multiple managed objects and implements the managed object, state 
manageable and event provider interfaces from the J2EE Management 
specification.  Dain Sundstrom will be adding persistence capability, 
allowing the server configuration to be preserved between restarts.

A console subsystem is in progress with web and command-line based 
interfaces under development by N. Alex Rupp and Matt Kurjanowicz.  
There are also plans for a GUI console once a common structure has been 

A common deployment architecture has been defined, supporting local and 
remote modules, dependencies between deployed components, and pluggable 
deployment strategies. Currently deployment is provided for service 
archives containing MBeans; support will be added soon for Web, EJB and 
Connector modules. Scanners have been implemented for both local and 
remote (WebDAV) filesystems.

Hiram Chirino has implemented a remoting framework for routing 
invocation requests both within and between VMs, freeing containers 
from the need to handle wire protocols and failover.  The current code 
supports both synchronous and asynchronous communication and is built 
on NIO.  Future work will add IIOP support using the simple RMI/IIOP 
ORB, allowing us to meet the requirements of the J2EE specification.

We have defined a format for Geronimo-specific deployment descriptors 
and have added a basic object model for representing them in memory. A 
simple loader is in place based on Xerces and DOM, and investigation is 
proceeding into more effective XML binding based on the XMLBeans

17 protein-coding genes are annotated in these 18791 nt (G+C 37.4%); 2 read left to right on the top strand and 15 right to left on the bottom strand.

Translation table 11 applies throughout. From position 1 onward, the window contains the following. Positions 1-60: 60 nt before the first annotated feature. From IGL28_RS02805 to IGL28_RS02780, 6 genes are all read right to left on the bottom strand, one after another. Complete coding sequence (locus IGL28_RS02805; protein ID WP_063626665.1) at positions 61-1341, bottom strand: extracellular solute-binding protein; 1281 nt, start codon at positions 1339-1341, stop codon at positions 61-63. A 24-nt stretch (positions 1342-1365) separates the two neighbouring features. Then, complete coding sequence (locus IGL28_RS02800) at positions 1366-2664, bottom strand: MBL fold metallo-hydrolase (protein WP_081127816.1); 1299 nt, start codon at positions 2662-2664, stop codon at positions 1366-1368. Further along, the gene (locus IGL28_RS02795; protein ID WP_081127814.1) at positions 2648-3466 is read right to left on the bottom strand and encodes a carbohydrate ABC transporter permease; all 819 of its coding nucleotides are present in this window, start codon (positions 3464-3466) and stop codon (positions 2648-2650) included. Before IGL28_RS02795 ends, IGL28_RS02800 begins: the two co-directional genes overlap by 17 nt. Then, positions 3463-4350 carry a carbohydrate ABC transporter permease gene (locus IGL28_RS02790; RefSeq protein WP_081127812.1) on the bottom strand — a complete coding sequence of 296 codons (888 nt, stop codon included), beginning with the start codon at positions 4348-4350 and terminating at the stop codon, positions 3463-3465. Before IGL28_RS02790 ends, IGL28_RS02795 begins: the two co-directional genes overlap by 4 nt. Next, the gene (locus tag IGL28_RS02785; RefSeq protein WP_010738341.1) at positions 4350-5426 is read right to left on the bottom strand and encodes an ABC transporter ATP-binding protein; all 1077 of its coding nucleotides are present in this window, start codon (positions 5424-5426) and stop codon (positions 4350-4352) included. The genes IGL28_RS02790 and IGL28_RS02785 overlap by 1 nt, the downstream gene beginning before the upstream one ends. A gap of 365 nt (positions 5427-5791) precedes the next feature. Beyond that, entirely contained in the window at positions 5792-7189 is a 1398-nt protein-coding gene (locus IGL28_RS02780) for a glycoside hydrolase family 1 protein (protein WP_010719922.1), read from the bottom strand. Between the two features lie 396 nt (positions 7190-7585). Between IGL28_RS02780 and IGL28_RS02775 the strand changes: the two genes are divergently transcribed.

project. Aaron Mulder has been responsible for much of the initial 
implementation, and he is continuing work on J2EE Deployment (JSR 88) 
and Validation.

Jeremy Boynes has implemented an Application Client Container as a 
starting point for enterprise container functionality.  This includes a 
simple implementation of the java:comp Environment Naming Context with 
support for env-entry and ejb-ref elements.  Basic interoperability 
with external J2EE servers has been tested and full support will come 
with the introduction of IIOP remoting.

A start has been made on security by David Blevins and Alan Cabrera in 
the form of a JACC (JSR 115) implementation which, combined with JAAS, 
will provide a pluggable authentication and authorization framework.

With many of the basic services now in place, we expect to start work 
soon on the EJB containers and hopefully will have Session and BMP 
Entity support available within the next month.

In other areas, co-ordination has started with the OpenJMS and LDAPd 
projects to facilitate the integration of technology, and discussion 
has started with ObjectWeb to allow the sharing of technology between 
the two projects.

This has been a phenomenal first month in which huge progress has been 
made. Much of the technical groundwork has now been laid and we can 
look forward to the challenges of the EJB and Connector subsystems.

The Geronimo Project